Trying to accurately predict the movement of the financial markets is akin to predicting the weather. No one really knows, and we have to wait to see what actually happens.
The IRS requires you to take money out of your tax-deferred retirement accounts once you reach the age of 70½. Taxed at your ordinary income tax rate, these annual required minimum distributions (RMDs) are calculated by dividing a retirement account’s balance at the end of the previous year by your IRS-provided life expectancy factor. But mistakes are common – and potentially costly. Here are some to avoid:
Forgetting to take your RMD or taking the wrong amount. This will subject you to a 50 percent penalty on whatever you miss. If you discover an error, the IRS may waive the penalty if you self-report it with an explanation and take the RMD you missed promptly. To determine your correct amount, make sure you use the right life expectancy table on the IRS website. For most individuals, it’s the Uniform Lifetime Table; the other two tables are for beneficiaries of retirement funds and account holders who have much younger spouses.
Not planning ahead. It may be tempting to take advantage of the first year’s grace period, which extends to April 1 of the year after you turn 70½, but that means you may have to take a double amount in one year. It may be wiser to start withdrawing from your tax-deferred accounts before you’re required to. Aside from tax implications, consider what assets should be taken out first. Hopefully, foresight will eliminate the need to sell stocks when prices are low.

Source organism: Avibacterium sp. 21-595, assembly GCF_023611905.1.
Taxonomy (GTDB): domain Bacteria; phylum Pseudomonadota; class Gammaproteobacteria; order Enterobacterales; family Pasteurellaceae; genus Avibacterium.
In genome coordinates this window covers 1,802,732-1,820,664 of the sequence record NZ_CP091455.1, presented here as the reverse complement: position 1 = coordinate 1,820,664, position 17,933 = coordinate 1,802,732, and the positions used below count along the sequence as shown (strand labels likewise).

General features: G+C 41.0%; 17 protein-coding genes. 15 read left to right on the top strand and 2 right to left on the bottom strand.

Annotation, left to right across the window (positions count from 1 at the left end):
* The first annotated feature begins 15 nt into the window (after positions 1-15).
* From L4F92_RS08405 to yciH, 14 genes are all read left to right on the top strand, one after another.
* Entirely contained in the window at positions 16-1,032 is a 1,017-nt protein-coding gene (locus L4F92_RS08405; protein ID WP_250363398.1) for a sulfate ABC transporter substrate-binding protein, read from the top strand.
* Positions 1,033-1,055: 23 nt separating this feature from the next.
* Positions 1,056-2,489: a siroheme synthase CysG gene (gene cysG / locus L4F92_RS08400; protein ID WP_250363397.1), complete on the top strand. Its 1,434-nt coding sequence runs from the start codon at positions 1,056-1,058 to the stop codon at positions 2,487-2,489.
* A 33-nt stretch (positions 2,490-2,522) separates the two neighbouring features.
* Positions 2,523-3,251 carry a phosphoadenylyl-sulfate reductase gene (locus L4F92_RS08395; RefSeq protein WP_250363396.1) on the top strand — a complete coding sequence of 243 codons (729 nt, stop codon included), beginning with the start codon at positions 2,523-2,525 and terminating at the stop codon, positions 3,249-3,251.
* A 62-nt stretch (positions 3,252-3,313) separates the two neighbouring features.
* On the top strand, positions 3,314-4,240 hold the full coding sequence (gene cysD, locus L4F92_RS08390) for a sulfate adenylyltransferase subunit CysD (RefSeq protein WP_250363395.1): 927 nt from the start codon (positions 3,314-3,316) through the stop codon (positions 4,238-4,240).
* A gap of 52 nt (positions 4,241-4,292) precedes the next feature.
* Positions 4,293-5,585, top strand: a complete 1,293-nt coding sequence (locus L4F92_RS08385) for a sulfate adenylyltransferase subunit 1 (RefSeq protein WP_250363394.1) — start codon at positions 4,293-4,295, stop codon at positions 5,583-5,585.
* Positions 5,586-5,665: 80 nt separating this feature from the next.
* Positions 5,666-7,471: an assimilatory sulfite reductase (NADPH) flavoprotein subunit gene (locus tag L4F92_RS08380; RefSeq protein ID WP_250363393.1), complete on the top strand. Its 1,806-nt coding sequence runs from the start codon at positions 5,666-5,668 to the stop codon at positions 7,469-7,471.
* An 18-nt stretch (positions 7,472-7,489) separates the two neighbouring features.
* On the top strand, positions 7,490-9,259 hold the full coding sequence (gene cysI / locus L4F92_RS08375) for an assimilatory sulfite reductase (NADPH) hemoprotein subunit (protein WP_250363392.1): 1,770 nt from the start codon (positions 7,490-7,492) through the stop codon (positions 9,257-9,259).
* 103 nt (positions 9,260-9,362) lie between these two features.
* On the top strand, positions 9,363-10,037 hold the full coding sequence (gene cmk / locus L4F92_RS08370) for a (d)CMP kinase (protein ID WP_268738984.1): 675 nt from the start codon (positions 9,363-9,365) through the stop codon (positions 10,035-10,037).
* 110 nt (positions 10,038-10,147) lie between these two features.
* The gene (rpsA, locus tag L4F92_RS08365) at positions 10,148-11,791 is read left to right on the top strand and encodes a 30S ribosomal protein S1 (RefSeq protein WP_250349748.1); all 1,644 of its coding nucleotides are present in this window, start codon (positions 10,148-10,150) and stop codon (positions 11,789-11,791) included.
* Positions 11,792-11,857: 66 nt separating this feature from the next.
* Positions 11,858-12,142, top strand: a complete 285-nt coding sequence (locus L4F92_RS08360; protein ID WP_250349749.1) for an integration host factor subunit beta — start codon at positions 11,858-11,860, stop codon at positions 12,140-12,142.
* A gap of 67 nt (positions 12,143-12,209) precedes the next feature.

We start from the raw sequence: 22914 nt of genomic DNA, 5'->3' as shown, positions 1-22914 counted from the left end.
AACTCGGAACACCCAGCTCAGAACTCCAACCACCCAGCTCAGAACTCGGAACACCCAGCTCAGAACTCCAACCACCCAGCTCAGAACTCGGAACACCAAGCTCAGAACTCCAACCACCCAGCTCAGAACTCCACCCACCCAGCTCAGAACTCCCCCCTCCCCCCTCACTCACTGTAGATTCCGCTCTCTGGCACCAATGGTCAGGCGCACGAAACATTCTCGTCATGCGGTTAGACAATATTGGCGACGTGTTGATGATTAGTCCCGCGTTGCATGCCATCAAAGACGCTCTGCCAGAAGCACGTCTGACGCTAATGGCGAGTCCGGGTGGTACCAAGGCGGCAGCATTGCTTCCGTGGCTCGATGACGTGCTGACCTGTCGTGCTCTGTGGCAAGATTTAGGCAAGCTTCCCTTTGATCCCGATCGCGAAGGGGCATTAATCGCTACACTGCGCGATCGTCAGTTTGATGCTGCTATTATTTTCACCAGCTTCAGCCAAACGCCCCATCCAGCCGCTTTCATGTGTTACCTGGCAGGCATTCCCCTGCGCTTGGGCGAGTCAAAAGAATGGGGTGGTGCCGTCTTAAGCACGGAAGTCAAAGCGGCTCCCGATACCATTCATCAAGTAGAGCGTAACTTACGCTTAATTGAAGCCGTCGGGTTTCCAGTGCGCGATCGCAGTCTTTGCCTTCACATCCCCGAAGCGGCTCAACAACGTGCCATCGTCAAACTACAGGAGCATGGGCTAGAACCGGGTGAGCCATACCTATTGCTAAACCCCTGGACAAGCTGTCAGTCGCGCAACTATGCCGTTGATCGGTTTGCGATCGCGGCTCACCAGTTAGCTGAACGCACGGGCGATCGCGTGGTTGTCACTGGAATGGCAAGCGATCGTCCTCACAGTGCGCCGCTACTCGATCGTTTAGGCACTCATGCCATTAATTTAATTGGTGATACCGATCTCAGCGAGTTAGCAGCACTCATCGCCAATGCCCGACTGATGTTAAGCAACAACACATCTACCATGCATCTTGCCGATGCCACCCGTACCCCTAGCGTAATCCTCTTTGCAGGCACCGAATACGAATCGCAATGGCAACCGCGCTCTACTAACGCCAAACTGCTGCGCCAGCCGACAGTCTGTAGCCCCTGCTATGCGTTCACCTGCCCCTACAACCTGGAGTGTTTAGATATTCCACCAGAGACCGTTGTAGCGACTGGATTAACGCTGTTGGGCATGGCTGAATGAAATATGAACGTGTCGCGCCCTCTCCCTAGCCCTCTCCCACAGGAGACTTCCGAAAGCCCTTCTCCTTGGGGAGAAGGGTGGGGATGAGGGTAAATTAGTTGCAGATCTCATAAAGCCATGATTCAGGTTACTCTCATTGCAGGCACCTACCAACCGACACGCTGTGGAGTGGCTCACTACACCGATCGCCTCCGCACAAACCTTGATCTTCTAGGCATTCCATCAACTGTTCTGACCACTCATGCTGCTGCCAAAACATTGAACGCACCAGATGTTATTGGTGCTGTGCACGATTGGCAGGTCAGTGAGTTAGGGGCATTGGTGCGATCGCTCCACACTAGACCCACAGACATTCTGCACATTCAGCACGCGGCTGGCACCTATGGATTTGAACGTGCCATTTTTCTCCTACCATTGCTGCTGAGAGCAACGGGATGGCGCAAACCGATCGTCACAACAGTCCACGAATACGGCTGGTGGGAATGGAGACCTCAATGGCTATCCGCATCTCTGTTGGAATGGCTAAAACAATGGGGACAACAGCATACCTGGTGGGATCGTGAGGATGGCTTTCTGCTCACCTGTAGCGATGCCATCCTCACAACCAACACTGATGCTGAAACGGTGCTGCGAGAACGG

Failing to take an RMD from each 401(k) account you own. Although you can take an RMD from a single, traditional IRA to cover multiple IRA accounts, each 401(k) has to be calculated separately. That is one advantage of consolidating 401(k) accounts. You also can’t aggregate different types of accounts. For example, you can’t take your RMD for your 401(k) from an IRA. And you can’t combine RMDs for an IRA you own with an IRA you inherited or your spouse’s IRA.
Thinking RMDs must be spent. Since the percentage that RMDs are based on escalates with age, you may have to take more than you need for your expenses out of your tax-advantaged accounts. But that doesn’t mean you can’t reinvest the money in a taxable account.
Hope this info helps you make efficient decisions as it pertains to your 'Required Minimum Distributions'.
Until Next Time.....
(We do not provide tax advice; coordinate with your tax advisor regarding your specific situation.)